I've updated our 3830 posting with the following soapbox, editing the first paragraph of this email slightly and adding a bit.

All in all, we had a very successful day and our second-highest score ever considering that we have three marginal antennas, a very high noise level and only one operating position which had to be shared with CW and SSB. If anything put us behind, other than QSOs lost in the noise, it was the time we took to allow the several students that our new club president (who has yet to take her license test) invited into the shack to get on the air and make a few contacts. Even though our rate dropped substantially during that time, I feel that the investment made in introducing new people to ham radio was worthwhile. I served as control operator for almost the full 12 hours, and assisted the eight or so unlicensed students, showing and telling how to make a QSO, what to say, and doing the logging for them. They each made anywhere from three to a dozen contacts. Each one seemed quite interested in ham radio and was excited to make HF contacts, and one stuck around for a couple hours watching and listening. We were fortunate to not only maintain a high rate during the time that we ran, but that we are inspiring and enabling a future generation of hams. Our hands-tied-behind-the-back approach caused us to lose our annual competition with a rival university by a few thousand points, but it is all in the name of growing our fabulous hobby. Spartans WILL. (NF8M)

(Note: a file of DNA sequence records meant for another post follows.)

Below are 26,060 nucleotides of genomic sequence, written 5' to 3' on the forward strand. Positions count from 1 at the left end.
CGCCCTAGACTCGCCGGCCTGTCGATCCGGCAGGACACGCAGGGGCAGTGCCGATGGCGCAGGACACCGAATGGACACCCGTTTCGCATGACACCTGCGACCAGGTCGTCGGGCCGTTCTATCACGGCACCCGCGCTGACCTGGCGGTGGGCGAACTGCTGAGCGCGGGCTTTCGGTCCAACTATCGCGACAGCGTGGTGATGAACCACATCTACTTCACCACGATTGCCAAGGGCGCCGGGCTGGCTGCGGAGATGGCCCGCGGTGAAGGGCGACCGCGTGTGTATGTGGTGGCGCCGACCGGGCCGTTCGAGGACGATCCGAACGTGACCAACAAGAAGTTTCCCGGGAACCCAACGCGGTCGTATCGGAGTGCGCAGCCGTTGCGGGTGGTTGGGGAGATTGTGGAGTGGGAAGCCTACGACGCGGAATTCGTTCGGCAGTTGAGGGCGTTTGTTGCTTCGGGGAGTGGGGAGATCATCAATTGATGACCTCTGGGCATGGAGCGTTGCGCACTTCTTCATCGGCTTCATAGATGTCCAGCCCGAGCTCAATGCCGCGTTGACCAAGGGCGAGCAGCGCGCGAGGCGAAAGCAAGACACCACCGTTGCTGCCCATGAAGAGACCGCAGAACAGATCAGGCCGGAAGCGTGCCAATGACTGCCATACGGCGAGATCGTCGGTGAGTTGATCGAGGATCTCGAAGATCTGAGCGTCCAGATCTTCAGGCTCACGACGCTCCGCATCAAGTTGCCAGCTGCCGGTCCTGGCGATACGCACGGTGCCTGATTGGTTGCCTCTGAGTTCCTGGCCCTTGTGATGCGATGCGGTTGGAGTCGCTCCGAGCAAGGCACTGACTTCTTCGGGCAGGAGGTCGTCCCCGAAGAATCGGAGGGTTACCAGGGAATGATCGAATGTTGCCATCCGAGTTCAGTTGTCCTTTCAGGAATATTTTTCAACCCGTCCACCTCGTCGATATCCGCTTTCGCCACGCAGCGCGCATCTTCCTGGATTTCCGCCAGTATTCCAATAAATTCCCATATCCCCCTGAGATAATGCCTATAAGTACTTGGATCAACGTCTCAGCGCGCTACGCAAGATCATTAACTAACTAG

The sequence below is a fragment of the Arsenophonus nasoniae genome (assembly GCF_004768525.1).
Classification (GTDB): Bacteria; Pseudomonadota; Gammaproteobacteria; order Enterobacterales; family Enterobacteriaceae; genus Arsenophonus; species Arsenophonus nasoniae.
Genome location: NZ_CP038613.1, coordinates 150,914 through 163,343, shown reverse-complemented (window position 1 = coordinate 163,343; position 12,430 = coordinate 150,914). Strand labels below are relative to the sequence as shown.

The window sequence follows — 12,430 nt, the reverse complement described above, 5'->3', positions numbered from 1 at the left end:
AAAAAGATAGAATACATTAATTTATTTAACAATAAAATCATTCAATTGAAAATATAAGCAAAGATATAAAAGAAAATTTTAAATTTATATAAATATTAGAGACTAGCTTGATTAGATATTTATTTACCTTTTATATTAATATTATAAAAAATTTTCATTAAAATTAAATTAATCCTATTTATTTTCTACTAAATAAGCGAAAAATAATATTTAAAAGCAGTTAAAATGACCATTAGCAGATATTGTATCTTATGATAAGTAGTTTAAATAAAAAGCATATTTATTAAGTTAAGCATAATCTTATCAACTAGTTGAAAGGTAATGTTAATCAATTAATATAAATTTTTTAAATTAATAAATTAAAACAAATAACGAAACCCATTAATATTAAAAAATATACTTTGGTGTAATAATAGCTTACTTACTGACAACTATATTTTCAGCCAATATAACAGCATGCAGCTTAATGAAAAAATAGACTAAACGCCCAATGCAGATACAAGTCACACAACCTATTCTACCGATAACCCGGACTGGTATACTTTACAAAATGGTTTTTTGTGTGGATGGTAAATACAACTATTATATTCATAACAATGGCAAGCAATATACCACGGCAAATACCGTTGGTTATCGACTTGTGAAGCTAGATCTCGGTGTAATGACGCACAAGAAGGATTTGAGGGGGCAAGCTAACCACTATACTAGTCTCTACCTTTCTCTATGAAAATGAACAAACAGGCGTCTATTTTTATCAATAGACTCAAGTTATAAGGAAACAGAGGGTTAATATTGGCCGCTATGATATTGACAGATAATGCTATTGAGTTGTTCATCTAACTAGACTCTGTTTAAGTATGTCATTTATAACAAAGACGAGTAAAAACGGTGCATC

--
73,
Frank Maynard, NF8M
nf8m@arrl.net